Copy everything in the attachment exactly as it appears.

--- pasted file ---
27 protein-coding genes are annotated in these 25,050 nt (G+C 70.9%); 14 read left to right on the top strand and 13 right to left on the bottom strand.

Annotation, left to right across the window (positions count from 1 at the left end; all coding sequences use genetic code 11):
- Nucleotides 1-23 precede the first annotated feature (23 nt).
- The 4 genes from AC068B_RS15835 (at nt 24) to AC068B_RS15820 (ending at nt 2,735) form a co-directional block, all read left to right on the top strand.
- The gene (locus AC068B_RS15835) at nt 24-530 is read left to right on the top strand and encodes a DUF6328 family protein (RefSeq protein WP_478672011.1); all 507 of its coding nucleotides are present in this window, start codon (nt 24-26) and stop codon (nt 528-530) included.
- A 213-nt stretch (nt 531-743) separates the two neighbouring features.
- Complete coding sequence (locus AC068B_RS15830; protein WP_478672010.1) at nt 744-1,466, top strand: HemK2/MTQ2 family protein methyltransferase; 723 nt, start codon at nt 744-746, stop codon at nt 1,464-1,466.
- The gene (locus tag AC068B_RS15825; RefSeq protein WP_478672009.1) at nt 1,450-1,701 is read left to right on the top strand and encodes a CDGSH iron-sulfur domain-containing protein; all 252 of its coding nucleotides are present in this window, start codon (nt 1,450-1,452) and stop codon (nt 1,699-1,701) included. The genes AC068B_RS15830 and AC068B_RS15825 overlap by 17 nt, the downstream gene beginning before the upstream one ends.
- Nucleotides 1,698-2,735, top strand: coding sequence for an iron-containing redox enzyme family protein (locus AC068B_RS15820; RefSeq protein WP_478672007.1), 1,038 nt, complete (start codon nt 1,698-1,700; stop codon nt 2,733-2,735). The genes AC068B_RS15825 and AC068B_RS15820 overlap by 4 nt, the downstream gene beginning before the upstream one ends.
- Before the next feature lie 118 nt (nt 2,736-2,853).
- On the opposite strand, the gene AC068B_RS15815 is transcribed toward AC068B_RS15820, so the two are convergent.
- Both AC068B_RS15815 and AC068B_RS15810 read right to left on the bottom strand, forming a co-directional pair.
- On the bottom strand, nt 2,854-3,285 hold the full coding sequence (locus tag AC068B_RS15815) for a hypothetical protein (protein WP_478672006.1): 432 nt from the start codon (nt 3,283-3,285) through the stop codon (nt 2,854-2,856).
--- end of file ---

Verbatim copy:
27 protein-coding genes are annotated in these 25,050 nt (G+C 70.9%); 14 read left to right on the top strand and 13 right to left on the bottom strand.

Annotation, left to right across the window (positions count from 1 at the left end; all coding sequences use genetic code 11):
- Nucleotides 1-23 precede the first annotated feature (23 nt).
- The 4 genes from AC068B_RS15835 (at nt 24) to AC068B_RS15820 (ending at nt 2,735) form a co-directional block, all read left to right on the top strand.
- The gene (locus AC068B_RS15835) at nt 24-530 is read left to right on the top strand and encodes a DUF6328 family protein (RefSeq protein WP_478672011.1); all 507 of its coding nucleotides are present in this window, start codon (nt 24-26) and stop codon (nt 528-530) included.
- A 213-nt stretch (nt 531-743) separates the two neighbouring features.
- Complete coding sequence (locus AC068B_RS15830; protein WP_478672010.1) at nt 744-1,466, top strand: HemK2/MTQ2 family protein methyltransferase; 723 nt, start codon at nt 744-746, stop codon at nt 1,464-1,466.
- The gene (locus tag AC068B_RS15825; RefSeq protein WP_478672009.1) at nt 1,450-1,701 is read left to right on the top strand and encodes a CDGSH iron-sulfur domain-containing protein; all 252 of its coding nucleotides are present in this window, start codon (nt 1,450-1,452) and stop codon (nt 1,699-1,701) included. The genes AC068B_RS15830 and AC068B_RS15825 overlap by 17 nt, the downstream gene beginning before the upstream one ends.
- Nucleotides 1,698-2,735, top strand: coding sequence for an iron-containing redox enzyme family protein (locus AC068B_RS15820; RefSeq protein WP_478672007.1), 1,038 nt, complete (start codon nt 1,698-1,700; stop codon nt 2,733-2,735). The genes AC068B_RS15825 and AC068B_RS15820 overlap by 4 nt, the downstream gene beginning before the upstream one ends.
- Before the next feature lie 118 nt (nt 2,736-2,853).
- On the opposite strand, the gene AC068B_RS15815 is transcribed toward AC068B_RS15820, so the two are convergent.
- Both AC068B_RS15815 and AC068B_RS15810 read right to left on the bottom strand, forming a co-directional pair.
- On the bottom strand, nt 2,854-3,285 hold the full coding sequence (locus tag AC068B_RS15815) for a hypothetical protein (protein WP_478672006.1): 432 nt from the start codon (nt 3,283-3,285) through the stop codon (nt 2,854-2,856).